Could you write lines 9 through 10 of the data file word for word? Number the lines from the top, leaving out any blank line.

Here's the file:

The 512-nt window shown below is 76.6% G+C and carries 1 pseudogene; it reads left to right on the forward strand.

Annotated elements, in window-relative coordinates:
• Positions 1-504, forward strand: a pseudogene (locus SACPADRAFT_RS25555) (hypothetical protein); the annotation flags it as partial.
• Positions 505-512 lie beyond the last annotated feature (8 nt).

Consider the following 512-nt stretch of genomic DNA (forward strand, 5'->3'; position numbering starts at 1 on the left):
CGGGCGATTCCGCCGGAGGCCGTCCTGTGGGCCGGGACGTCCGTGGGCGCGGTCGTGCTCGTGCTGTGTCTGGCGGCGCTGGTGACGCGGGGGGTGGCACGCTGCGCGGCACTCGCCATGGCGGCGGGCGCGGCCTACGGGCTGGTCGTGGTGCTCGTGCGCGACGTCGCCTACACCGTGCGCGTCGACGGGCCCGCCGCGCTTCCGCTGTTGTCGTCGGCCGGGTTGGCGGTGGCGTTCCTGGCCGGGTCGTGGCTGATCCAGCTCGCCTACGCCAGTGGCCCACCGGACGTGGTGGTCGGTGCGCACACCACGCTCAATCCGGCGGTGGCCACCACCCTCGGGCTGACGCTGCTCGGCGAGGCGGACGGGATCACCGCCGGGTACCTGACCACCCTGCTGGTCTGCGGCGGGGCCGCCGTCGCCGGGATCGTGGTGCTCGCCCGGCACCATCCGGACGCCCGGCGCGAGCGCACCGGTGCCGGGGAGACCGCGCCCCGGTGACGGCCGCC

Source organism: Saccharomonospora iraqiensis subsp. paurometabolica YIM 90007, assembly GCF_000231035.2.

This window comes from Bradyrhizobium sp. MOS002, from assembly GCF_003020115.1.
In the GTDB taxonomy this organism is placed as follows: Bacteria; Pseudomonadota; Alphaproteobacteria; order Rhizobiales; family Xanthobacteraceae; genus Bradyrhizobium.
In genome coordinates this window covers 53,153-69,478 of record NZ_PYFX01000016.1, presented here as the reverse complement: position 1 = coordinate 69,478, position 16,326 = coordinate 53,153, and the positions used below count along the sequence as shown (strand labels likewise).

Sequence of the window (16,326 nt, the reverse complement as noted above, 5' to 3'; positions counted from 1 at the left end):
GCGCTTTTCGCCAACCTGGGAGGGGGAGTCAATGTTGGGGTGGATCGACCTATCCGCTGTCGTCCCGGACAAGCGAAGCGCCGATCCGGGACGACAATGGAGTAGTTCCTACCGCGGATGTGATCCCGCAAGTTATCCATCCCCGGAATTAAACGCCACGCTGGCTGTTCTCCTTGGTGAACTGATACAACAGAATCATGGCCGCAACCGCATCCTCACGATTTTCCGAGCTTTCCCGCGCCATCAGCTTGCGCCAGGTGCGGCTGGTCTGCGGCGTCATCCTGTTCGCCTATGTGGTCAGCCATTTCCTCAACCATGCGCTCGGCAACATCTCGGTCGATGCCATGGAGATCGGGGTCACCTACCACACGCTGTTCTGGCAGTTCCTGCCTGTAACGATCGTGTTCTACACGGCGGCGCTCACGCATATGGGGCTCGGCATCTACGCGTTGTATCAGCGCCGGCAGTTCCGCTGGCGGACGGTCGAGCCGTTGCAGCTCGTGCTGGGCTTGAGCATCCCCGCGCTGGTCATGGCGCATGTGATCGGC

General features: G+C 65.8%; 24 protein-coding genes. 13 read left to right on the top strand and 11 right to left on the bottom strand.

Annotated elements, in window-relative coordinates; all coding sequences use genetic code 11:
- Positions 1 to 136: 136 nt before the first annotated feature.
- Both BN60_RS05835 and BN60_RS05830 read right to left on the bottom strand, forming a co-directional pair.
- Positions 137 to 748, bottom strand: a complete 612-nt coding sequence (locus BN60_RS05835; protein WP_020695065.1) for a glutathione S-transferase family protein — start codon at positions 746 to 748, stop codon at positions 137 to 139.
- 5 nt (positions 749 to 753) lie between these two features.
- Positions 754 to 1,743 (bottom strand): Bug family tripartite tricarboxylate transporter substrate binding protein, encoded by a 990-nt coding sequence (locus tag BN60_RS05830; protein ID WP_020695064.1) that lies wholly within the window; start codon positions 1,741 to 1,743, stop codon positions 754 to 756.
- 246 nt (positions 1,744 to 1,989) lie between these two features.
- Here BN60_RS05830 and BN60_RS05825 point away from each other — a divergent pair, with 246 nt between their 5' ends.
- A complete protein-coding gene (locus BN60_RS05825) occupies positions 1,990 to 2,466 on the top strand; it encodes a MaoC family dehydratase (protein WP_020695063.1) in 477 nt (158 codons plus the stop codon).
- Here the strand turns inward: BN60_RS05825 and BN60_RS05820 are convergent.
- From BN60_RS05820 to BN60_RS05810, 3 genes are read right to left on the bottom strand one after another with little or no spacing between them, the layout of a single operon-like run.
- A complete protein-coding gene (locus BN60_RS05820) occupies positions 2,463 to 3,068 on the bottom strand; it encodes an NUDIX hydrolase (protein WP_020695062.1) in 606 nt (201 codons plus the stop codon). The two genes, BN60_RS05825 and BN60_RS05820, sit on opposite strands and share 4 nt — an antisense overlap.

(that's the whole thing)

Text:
In the GTDB taxonomy this organism is placed as follows: Bacteria; Pseudomonadota; Alphaproteobacteria; order Rhizobiales; family Xanthobacteraceae; genus Bradyrhizobium.
In genome coordinates this window covers 53,153-69,478 of record NZ_PYFX01000016.1, presented here as the reverse complement: position 1 = coordinate 69,478, position 16,326 = coordinate 53,153, and the positions used below count along the sequence as shown (strand labels likewise).